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Blockchain Journal’s Database Fuels Discovery of NFT Best Practices by Starbucks, Adidas, RTFKT, Others

While blockchain itself has been around for more than a decade, it is only in the last year that global enterprises have, relatively en masse, started to explore how distributed ledger technologies (DLT) might give them an edge within their various industries. Behind the scenes at Blockchain Journal, we’ve been developing a research database that aims to capture the full extent of these activities, chronicling the myriad projects, their timelines, and their reliance on more than blockchain technology itself to achieve certain business outcomes.


NFT Marketplace


By David Berlind

Published: July 24, 2023

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6 min read

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We’re building this database to serve as both a source of inspiration for Blockchain Journal’s content as well as a source of research for CIOs, IT directors, corporate developers and other business visitors wanting to better understand the blockchain journeys taken by other enterprises. One example of something surprising that was learned as we’ve been building this database is that it's harder to find a car manufacturer that isn’t doing something with DLT than it is to find one that is. Across its Toyota and Lexus brands for example, Toyota has four separate blockchain projects in the works. Across most major industries from Automotive to Fashion/Apparel to Sports to Foodservice, the blockchain train is unquestionably leaving the station.

From our research, something else that’s become very clear – almost painfully so – is that there are no public-facing Customer Blockchain Experiences (CBEs) that are turnkey in nature. Regardless of which program we study, it’s very clear that, given the state of the DLT industry, enterprises have no choice but to stitch multiple technologies together into a patchwork quilt of solutions that, in some cases, may not have been originally meant to be quilted together. As with the beginning of almost all previous digital revolutions, there’s a burden on end users to be system integrators. This burden varies from one CBE to the next and is highly dependent on the work and investment that organizations are willing to commit in order to smooth out the seams as best as they possibly can.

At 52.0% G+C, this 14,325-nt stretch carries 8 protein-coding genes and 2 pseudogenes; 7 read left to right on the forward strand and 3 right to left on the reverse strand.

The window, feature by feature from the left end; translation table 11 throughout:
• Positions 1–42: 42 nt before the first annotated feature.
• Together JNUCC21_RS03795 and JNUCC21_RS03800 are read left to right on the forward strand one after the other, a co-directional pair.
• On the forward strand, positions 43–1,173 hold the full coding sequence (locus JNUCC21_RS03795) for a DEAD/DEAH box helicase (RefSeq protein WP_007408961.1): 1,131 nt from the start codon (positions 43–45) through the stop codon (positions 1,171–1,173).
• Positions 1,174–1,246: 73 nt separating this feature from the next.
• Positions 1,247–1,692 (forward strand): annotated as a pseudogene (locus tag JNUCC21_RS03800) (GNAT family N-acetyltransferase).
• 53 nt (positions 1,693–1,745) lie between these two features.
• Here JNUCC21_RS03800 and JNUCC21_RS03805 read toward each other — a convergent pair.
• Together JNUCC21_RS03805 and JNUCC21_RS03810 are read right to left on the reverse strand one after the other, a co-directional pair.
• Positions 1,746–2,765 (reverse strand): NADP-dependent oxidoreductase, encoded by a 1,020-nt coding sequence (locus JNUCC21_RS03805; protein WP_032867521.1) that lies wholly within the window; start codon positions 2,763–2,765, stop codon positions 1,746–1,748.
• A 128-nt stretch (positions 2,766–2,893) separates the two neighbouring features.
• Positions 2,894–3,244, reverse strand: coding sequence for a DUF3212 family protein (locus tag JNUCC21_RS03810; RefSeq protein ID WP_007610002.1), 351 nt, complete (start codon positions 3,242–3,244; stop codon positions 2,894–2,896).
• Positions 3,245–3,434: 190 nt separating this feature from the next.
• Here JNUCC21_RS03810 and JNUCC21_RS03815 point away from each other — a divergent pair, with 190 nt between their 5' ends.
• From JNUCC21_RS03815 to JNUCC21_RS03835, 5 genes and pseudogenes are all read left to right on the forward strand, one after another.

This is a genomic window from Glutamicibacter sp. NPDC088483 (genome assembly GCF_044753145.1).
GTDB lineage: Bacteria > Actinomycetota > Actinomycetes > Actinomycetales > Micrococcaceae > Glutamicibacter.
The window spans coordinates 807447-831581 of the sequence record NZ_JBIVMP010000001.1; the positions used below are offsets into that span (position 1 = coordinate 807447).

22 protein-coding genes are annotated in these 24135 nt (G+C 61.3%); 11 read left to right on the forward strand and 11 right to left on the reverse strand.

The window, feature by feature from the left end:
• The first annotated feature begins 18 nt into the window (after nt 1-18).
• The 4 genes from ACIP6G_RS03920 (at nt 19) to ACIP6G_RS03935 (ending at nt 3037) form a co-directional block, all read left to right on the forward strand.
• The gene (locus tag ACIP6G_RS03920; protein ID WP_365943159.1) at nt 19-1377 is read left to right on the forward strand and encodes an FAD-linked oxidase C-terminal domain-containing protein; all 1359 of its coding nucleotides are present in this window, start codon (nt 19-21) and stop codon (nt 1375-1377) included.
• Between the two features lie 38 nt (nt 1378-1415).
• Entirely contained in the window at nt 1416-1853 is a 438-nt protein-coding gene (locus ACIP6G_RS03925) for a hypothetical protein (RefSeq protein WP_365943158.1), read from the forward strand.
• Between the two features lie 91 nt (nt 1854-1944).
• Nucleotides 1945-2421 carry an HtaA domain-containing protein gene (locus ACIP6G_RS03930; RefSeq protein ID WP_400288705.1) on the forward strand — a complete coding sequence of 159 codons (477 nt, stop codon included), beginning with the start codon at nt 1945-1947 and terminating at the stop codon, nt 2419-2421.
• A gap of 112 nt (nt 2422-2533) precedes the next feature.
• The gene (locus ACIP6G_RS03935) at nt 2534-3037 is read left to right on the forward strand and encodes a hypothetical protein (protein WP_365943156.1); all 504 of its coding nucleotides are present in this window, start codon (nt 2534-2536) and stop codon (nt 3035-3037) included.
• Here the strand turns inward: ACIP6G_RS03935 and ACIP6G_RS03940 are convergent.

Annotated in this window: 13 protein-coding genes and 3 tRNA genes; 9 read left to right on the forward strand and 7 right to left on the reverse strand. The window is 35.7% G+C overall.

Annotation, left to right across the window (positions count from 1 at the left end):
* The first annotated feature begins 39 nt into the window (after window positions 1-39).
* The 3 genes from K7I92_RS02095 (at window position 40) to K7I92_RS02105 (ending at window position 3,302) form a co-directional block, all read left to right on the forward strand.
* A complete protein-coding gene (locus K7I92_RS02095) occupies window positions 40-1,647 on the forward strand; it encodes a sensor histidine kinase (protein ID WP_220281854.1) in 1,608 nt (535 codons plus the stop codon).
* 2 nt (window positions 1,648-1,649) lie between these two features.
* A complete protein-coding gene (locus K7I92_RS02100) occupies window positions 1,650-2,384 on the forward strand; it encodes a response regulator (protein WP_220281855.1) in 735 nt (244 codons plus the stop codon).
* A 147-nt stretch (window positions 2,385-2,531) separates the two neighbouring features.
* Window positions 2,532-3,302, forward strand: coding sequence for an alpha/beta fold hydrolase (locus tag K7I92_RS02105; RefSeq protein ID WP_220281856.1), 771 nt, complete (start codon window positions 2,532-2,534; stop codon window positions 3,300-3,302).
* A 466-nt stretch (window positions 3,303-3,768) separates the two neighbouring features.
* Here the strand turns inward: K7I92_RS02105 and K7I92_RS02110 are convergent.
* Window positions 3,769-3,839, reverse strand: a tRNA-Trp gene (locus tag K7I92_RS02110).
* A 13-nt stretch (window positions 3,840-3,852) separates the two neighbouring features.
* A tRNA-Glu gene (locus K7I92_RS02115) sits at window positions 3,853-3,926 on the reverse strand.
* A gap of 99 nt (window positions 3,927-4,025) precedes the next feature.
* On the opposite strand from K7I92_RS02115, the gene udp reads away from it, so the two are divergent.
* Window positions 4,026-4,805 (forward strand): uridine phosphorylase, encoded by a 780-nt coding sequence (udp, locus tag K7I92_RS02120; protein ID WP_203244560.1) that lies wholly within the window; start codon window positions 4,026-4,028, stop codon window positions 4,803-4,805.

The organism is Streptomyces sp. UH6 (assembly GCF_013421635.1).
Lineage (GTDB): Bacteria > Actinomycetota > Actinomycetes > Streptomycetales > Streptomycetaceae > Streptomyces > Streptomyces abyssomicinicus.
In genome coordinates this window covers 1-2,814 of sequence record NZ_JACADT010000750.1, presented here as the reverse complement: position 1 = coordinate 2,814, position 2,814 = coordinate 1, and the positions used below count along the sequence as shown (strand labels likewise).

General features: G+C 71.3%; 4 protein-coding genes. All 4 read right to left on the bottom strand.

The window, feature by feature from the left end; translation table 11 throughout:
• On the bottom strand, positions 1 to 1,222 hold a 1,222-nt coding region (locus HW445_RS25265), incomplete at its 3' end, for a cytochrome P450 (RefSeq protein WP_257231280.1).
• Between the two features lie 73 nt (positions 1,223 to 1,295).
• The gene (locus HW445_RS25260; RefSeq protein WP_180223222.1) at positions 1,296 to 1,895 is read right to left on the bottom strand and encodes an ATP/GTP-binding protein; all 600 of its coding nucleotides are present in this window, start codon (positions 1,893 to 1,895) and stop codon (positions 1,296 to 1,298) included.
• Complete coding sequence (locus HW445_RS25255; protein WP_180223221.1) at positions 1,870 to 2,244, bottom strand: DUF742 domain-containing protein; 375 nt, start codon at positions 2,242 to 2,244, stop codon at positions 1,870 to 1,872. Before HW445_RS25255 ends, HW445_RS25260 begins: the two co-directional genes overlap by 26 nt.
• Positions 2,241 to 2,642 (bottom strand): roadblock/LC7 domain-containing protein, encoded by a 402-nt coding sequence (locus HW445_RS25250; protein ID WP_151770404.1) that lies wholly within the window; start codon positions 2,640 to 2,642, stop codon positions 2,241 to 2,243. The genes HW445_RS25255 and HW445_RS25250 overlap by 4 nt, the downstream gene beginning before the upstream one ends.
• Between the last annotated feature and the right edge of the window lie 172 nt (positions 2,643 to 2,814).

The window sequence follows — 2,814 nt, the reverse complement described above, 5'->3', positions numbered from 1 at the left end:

For example, whereas the totality of the long-running Starbucks’ Rewards customer loyalty program is very well self-contained within a nearly frictionless mobile application behind which there are probably 25 or more different technologies at play, the seams between the various technologies used to offer Starbucks’ Odyssey non-fungible token (NFT) program are not nearly as smooth for the company’s customers.

That was in no way a criticism of the Odyssey program. The same can be said of virtually every other program we’ve encountered so far. In fact, in some cases, Starbucks has gone further than others to give its users a better glide path between the different technologies that form its end-to-end CBE. The fact that every CBE involves varying degrees of friction is a reflection of the blockchain industry’s very nascent state, particularly when it comes to satisfying the sophisticated requirements of enterprises that are used to delivering seamless experiences to their many constituencies (customers, employees, partners, suppliers, etc.).

At bare minimum, Blockchain Journal will be using this database as the foundation for two types of content that we’ll be offering to enterprises and businesses. The first of these two types is our Enterprise Blockchain Adoption Tracker (EBAT). Over the last four decades of information technology (IT) – and particularly during tipping points of the sort that blockchain is poised to inspire – most businesses learned from and mimicked the successes and failures of other enterprises that tried to put the point-tipping tech to work.